The Covid Retreat | Why Yoga Became The Anchor In A Pandemic

It seems like every exercise class under the sun is now being offered online. I’ve seen practically everything on offer, from spinning and aeriel classes to gymnastics and ballet. Friends and family of mine who never did a yoga class before the pandemic have turned to it as an escape. UK retailer John Lewis has seen a 496% increase of sales in home workhouse equipment, with yoga mats being their best-selling item. Spinning brand Peloton too saw a 66% surge in sales of their spin bikes, despite the minimum price being €2290 for their ‘basic package’.

At least in the case of yoga though, the practice requires little equipment or space. You don’t even need a mat to start, and the popularity of it right now – a practice that calls for relaxation and meditation – most likely isn’t a coincidence.

“People are scared and unsure,” Lucy, a yoga teacher explains. “There is also a lot more free time for people who ‘didn’t have time’ for a practice before. This offers people structure and time to reflect.”

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An avid yogi and aspiring teacher myself, yoga has given structure to my day since I lost my job as a consequence of Covid-19. For the hour that I’m on my mat I forget about my anxieties and focus on my breath, on my body. Similar to myself, fellow yogi Catie who also lost her job has been doing a lot of yoga since lockdown began.

“I’ve gotten much deeper into my practice since I am out of work and have plenty of time on my hands, so I spend a lot of time practising yoga to keep myself grounded, keep my fitness up, and to keep me busy. It’s truly been my anchor during all of this uneasiness.”

Irish studios closed as quarantine began, but teachers were quick to pivot online and demand has risen, even offering meditation classes as the need for mindfulness grows in these uncertain times. But has the pivot online opened up yoga to more people?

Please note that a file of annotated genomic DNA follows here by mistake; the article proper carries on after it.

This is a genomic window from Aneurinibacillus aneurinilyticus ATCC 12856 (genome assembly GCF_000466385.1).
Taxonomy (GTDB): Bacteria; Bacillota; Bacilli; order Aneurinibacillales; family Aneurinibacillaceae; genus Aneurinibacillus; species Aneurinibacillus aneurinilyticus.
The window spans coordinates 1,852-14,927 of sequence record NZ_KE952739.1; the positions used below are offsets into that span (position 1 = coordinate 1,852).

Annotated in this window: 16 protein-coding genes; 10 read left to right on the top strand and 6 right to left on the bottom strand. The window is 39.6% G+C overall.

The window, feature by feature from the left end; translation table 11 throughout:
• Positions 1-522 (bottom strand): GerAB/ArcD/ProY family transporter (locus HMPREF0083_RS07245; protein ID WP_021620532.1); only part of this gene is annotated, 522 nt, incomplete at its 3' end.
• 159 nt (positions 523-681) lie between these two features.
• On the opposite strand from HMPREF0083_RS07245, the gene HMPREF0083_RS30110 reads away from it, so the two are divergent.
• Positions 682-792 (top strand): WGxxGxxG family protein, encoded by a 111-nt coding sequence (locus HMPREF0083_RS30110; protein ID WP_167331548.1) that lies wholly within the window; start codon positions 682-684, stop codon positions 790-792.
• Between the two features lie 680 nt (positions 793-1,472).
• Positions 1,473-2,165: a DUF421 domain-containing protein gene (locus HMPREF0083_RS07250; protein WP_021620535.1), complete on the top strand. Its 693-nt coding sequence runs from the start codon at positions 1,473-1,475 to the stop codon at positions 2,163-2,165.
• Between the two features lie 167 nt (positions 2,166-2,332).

In-person classes can be hard to access for many reasons. Studios can be intimidating to the curious beginner for fear of looking like you don’t know what you’re doing. Online you can let go of worrying about aesthetics. Although encouraged to turn on your camera during a zoom session, it’s always optional and you can simply turn off your webcam. You don’t have to look perfect nor does your room. If your body is tired, you can take a rest in a child’s pose and not feel as though you’re being lazy or judged.

Classes are now significantly cheaper too, ranging anywhere from nothing to €10 instead of the higher price of up to €20 euro prior to the pandemic. Teachers are using their social platforms to teach for free or a donation as you stream, making yoga accessible to those who couldn’t afford it before.

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Ruth, another yoga student in Dublin has noticed the increased demand for yoga during lockdown. “There’s a big focus on mindfulness and grounding right now – from those who practiced before to many more who are starting to explore this space in light of the stresses caused by the pandemic. Another reason is that due to the distance and general limits around exercise, the closures of gyms, trainings cancelled etc., people need a way to exercise effectively in their homes and yoga is ideal for this.”

Before Covid-19, my studio of choice in the heart of Dublin city was never empty. Classes would book out weeks in advance, strange faces became familiar hellos, goodbyes and warm chit chat. Yoga was our escape from the hectic pressures of modern life. So much has changed since then.

February seems like a lifetime ago. Yoga is now my escape during pandemic life, not an antidote for achieving work-life balance. It helps on the days I’m feeling lonely and isolated from friends. During a class I know that I’m not alone, even though I might be alone physically. I know that I’m part of a class. That offers some reassurance. By the end of an online yoga session my anxiety levels out and I feel calmer, like I can breathe again. Yoga has helped me survive the ebb and flow of uncertainty during this pandemic. It’s an exercise that pays close attention to the breath. Meditation is a coping tool for the current crisis. Doing yoga virtually in a time of quarantine has given some people a little bit of normalcy and routine in extraordinary times.

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